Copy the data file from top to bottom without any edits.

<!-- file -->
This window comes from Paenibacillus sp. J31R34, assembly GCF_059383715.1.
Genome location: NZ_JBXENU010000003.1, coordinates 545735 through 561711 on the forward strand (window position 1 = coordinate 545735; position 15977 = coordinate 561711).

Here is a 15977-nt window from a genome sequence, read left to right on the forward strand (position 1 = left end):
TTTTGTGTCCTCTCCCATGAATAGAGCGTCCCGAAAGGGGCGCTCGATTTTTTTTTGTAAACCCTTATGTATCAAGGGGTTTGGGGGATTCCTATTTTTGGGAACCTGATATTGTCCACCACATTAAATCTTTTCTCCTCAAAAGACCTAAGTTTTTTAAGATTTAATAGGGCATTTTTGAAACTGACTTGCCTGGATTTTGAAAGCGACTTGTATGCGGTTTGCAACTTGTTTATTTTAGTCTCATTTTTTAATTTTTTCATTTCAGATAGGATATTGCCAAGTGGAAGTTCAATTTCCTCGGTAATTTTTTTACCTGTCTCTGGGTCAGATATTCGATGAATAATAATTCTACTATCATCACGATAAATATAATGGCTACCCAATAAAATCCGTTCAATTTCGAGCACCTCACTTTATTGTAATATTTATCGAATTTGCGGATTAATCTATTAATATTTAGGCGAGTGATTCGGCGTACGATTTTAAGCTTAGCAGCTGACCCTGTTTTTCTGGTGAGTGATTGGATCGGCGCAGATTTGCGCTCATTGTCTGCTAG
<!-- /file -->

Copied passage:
This window comes from Paenibacillus sp. J31R34, assembly GCF_059383715.1.
Genome location: NZ_JBXENU010000003.1, coordinates 545735 through 561711 on the forward strand (window position 1 = coordinate 545735; position 15977 = coordinate 561711).

Here is a 15977-nt window from a genome sequence, read left to right on the forward strand (position 1 = left end):
TTTTGTGTCCTCTCCCATGAATAGAGCGTCCCGAAAGGGGCGCTCGATTTTTTTTTGTAAACCCTTATGTATCAAGGGGTTTGGGGGATTCCTATTTTTGGGAACCTGATATTGTCCACCACATTAAATCTTTTCTCCTCAAAAGACCTAAGTTTTTTAAGATTTAATAGGGCATTTTTGAAACTGACTTGCCTGGATTTTGAAAGCGACTTGTATGCGGTTTGCAACTTGTTTATTTTAGTCTCATTTTTTAATTTTTTCATTTCAGATAGGATATTGCCAAGTGGAAGTTCAATTTCCTCGGTAATTTTTTTACCTGTCTCTGGGTCAGATATTCGATGAATAATAATTCTACTATCATCACGATAAATATAATGGCTACCCAATAAAATCCGTTCAATTTCGAGCACCTCACTTTATTGTAATATTTATCGAATTTGCGGATTAATCTATTAATATTTAGGCGAGTGATTCGGCGTACGATTTTAAGCTTAGCAGCTGACCCTGTTTTTCTGGTGAGTGATTGGATCGGCGCAGATTTGCGCTCATTGTCTGCTAG